Last edited by PH on 9 May 2020, 7:30pm, edited 1 time in total.

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531colin
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Re: Rohloff questions

Postby 531colin » 9 May 2020, 7:28pm

Kim, I hadn't found that bit of the Rohloff website; but unfortunately they are talking about dropout length to permit chain wear adjustment rather than fitting the axle plate.

slowster
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Re: Rohloff questions

Postby slowster » 9 May 2020, 8:50pm

531Colin, I would preface the following comments by saying treat what I say with caution and don't assume I know what I am talking about. In your shoes I would be reading through that first Singletrackworld thread very carefully. Ben Cooper in particular is an expert: he makes kits to fit Rohloffs to Bromptons and has undertaken various other exotic bike projects.

531colin wrote:Mine is the orange frame without the extra slot; but it might be a bit of a fiddle to get the reaction arm tab into that slot even if you had one? I guess you might have to spring the frame?

By 'reaction arm' and 'reaction arm tab', I presume you are referring to the OEM1 Axle Plate, whereas the words reaction arm make me think of the Torque Arm. I don't mean to be pedantic, but there are so many different options with Rohloffs and odd names like Monkeybone and Speedbone, that I think there is a danger of confusion when discussing different Rohloff set ups on an internet forum, especially without the benefit of photographs.

To be clear, if the length of the drop outs is enough for an OEM1 Axle Plate and that is what you fit, then there is no need to fit a bolt somewhere on the drop out since a bolt head is only needed to provide an anchoring point for the notch on the OEM2 Axle Plate. The projecting tab on the OEM1 Axle Plate should slide without difficulty into the drop out (before* sliding the hub axle itself into the drop out) and there should be absolutely no need to spring the frame apart to accept it. The main 'fiddling' required is the usual lining up of the brake disc with the gap between the brake pads, and having at the same time to grip and rotate the Axle Plate to line up the OEM1 tab with the drop out entry (or the OEM2 notch with its anchoring bolt head) is not something which I would consider a big deal.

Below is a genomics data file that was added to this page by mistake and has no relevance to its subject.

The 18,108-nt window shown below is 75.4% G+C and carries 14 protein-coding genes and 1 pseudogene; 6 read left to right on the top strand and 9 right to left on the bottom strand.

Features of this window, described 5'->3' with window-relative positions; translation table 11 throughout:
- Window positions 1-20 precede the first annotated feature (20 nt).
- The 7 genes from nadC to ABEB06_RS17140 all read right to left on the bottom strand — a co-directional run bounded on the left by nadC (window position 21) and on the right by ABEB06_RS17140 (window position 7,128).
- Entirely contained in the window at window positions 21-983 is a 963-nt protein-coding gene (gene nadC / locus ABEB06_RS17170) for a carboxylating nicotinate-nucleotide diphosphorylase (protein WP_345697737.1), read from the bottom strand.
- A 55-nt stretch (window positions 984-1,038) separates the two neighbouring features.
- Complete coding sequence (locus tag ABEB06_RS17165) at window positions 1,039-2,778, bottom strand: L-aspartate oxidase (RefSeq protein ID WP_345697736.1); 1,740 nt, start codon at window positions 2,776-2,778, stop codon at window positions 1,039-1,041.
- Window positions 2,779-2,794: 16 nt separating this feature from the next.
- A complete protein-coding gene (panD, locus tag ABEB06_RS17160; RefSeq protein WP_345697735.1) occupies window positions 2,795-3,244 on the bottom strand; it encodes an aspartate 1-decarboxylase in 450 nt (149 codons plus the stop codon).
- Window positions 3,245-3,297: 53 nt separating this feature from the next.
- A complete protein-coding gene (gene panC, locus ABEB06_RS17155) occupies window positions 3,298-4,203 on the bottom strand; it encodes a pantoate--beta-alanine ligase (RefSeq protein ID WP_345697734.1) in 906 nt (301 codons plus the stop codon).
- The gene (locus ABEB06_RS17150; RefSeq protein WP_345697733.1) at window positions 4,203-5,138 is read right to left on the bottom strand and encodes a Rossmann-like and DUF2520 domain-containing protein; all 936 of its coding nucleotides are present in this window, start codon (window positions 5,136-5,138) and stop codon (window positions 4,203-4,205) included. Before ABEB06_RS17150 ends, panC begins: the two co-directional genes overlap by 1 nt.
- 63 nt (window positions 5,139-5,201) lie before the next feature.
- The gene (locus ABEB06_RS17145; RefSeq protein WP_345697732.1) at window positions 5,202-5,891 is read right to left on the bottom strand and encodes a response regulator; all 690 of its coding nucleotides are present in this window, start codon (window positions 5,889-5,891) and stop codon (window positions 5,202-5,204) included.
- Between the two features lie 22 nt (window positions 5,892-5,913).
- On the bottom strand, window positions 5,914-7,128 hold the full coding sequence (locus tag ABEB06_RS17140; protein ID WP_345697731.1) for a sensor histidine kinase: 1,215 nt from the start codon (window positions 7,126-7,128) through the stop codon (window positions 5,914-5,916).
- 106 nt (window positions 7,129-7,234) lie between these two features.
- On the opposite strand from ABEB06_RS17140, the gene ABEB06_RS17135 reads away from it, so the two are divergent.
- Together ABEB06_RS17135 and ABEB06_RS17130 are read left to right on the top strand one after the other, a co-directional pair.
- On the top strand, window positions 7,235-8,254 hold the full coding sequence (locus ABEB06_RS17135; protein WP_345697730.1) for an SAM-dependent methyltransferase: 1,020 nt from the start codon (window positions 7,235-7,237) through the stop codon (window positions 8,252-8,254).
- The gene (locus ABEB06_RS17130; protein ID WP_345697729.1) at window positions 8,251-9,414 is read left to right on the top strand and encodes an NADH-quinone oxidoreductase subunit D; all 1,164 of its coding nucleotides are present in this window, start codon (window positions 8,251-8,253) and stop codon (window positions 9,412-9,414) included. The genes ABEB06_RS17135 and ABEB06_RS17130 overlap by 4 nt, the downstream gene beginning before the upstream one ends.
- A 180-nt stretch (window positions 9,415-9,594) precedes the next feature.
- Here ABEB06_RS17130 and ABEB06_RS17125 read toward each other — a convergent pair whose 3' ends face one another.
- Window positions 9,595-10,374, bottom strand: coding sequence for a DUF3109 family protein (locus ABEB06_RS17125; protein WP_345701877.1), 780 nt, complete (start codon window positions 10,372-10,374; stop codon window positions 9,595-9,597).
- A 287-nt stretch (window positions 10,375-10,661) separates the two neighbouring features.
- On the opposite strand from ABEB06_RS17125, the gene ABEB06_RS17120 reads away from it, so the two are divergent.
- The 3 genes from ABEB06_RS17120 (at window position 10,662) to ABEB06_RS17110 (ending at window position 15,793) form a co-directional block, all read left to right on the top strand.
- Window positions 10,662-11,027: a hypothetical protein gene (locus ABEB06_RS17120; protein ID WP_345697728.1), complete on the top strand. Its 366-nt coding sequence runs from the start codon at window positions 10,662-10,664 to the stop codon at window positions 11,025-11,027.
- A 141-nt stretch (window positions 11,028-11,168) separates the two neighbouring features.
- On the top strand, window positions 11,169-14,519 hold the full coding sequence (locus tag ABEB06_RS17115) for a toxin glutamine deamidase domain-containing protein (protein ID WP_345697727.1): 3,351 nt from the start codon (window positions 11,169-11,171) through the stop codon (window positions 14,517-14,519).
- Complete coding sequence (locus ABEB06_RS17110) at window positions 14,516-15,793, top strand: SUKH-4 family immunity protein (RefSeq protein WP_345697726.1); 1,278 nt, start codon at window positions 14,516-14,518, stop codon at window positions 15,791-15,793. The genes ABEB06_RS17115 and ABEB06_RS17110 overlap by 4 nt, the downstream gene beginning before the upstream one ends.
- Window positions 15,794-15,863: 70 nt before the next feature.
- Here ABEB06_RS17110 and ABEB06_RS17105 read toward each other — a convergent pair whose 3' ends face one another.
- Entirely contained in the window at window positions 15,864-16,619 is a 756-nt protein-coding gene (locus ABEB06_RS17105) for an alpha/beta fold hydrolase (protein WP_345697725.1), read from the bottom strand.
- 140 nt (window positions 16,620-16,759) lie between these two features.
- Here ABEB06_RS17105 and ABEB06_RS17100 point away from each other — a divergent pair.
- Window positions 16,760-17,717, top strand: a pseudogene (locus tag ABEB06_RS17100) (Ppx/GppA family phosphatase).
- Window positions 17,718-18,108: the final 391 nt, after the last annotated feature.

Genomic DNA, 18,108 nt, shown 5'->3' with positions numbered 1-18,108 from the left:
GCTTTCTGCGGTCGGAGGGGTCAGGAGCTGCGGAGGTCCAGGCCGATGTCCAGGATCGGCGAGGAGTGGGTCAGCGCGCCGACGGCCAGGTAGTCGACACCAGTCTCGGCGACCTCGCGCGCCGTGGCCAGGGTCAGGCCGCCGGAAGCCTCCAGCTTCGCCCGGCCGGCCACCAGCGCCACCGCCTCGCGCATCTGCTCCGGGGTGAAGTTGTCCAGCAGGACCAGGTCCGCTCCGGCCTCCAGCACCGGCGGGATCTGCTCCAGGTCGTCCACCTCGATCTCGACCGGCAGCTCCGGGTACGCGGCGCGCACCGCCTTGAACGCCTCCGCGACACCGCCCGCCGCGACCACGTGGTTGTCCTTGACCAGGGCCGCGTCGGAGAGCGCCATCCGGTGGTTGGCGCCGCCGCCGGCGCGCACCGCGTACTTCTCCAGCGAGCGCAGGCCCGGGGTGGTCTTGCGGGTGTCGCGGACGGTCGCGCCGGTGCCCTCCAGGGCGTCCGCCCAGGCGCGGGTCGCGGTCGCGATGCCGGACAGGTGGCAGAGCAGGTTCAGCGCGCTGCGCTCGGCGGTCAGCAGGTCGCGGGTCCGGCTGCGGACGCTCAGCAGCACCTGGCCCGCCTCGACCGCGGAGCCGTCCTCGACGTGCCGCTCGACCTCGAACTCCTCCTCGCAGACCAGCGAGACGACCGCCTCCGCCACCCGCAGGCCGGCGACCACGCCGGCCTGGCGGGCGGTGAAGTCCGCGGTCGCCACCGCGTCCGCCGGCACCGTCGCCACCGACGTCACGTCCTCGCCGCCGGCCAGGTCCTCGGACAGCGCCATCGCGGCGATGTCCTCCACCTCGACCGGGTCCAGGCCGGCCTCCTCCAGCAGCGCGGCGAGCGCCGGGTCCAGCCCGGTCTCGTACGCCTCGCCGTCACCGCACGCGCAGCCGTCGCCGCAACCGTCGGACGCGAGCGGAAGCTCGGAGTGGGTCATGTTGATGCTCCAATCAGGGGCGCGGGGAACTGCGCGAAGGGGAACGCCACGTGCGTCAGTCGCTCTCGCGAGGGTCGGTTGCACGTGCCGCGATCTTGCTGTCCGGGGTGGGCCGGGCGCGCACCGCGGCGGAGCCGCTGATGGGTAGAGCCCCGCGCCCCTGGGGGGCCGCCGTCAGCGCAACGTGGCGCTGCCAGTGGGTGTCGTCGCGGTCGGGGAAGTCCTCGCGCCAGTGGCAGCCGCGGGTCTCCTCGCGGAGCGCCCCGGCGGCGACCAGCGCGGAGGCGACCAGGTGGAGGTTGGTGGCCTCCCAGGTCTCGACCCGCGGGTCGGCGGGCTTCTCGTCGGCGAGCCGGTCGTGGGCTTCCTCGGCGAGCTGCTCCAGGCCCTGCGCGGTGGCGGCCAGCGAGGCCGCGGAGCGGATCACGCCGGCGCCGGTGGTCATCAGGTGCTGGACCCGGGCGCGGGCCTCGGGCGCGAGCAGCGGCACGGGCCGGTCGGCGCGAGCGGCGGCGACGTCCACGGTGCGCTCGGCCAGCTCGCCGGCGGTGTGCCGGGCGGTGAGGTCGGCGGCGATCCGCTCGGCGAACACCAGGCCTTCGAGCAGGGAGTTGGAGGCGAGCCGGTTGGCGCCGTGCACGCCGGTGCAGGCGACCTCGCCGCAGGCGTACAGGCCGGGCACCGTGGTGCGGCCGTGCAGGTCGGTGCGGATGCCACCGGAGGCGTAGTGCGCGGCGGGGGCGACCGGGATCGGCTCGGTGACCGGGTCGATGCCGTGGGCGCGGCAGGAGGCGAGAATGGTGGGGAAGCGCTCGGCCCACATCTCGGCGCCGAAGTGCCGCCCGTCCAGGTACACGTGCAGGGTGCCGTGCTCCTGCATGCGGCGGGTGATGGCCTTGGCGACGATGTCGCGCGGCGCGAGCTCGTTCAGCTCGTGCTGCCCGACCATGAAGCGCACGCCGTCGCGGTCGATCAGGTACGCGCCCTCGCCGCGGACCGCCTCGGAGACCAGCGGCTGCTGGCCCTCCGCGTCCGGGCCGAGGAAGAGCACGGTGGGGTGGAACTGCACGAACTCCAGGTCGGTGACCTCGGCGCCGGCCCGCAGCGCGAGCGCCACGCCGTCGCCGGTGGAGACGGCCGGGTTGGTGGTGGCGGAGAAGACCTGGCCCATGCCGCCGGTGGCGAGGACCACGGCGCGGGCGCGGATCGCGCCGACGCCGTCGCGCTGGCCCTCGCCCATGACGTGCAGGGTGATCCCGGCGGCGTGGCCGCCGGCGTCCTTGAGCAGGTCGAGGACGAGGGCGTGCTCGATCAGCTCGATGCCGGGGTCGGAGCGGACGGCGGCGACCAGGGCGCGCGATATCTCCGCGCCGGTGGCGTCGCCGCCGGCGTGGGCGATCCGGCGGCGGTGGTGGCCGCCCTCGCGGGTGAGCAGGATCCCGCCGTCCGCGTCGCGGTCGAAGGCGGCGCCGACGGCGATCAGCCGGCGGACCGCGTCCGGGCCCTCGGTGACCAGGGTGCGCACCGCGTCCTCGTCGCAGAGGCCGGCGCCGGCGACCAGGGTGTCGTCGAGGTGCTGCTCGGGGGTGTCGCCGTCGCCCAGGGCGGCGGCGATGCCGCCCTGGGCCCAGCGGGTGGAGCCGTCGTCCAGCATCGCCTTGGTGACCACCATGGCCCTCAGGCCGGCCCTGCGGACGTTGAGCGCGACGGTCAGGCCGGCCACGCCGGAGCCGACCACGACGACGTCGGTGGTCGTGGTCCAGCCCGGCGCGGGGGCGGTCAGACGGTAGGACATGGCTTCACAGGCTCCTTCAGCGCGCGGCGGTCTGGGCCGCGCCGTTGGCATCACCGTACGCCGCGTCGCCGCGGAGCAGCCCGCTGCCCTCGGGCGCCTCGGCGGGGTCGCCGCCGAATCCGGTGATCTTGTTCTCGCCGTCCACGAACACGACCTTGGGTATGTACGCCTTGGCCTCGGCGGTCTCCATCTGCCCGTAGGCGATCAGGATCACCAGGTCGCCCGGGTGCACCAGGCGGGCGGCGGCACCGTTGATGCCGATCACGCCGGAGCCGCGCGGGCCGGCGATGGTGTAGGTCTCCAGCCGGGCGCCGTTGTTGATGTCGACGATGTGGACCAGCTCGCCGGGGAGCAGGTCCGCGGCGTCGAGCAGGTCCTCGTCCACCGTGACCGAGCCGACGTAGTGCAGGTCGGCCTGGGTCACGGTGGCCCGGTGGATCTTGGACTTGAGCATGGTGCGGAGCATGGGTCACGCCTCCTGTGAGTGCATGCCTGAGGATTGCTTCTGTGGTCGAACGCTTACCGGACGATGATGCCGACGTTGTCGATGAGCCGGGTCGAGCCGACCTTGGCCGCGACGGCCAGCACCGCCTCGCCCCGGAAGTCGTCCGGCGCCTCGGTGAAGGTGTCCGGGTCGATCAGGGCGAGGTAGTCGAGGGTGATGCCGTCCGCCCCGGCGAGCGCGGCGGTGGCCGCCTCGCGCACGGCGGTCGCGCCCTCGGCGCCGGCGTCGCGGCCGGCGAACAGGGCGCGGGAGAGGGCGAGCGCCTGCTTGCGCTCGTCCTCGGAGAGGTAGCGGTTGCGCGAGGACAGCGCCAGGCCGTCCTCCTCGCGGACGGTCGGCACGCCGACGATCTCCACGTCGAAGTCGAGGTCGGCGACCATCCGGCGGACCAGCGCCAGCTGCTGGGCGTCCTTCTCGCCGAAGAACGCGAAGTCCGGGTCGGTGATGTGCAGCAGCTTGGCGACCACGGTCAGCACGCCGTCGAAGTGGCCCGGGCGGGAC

* EDIT - Apologies, I should have written "after sliding the hub axle itself into the drop out".

531colin wrote:I'm pretty sure I'll be using a chain tensioner anyway; my plan was to contrive limit stop(s) in the dropout(s) so the wheel just goes straight back in with no fiddling.
I maybe could fix a bolt in a random hole in the dropout and use the OEM2 plate; using a chain tensioner frees me from needing an adjustment slot.

One thing to check might be compatibility with an electric motor, which I think you are considering fitting as well at some point. Apparently Rohloff now make/sell sprockets for 1/8" chains, and I think they have been introduced specifically for Rohloff E-bikes. However, I think they don't yet make/sell a chain tensioner which accepts a 1/8" chain. If the 1/8" chain is necessary for a Rohloff E-bike to cope with the extra forces and wear and tear, that might be an issue you need to consider (although in that case I would expect them to introduce a 1/8" compatible tensioner pretty quickly).

I don't know how much they cost, but Surly Monkey Nuts (specifically the Mk2 model) might be ideal for your limit stops.

Even if you have some form of limit stops in the drop outs, if a motor is fitted I suspect you might have to use a solid nutted version Rohloff, rather than a QR version.

531colin wrote:The official way of doing it is to use the OEM2 plate and a disc brake adapter with a stupid name (monkey bone?) and a tab for the plate...that seems to make hard work of it. Let alone moving the disc brake when you move the wheel to take up chain wear, lifes too short!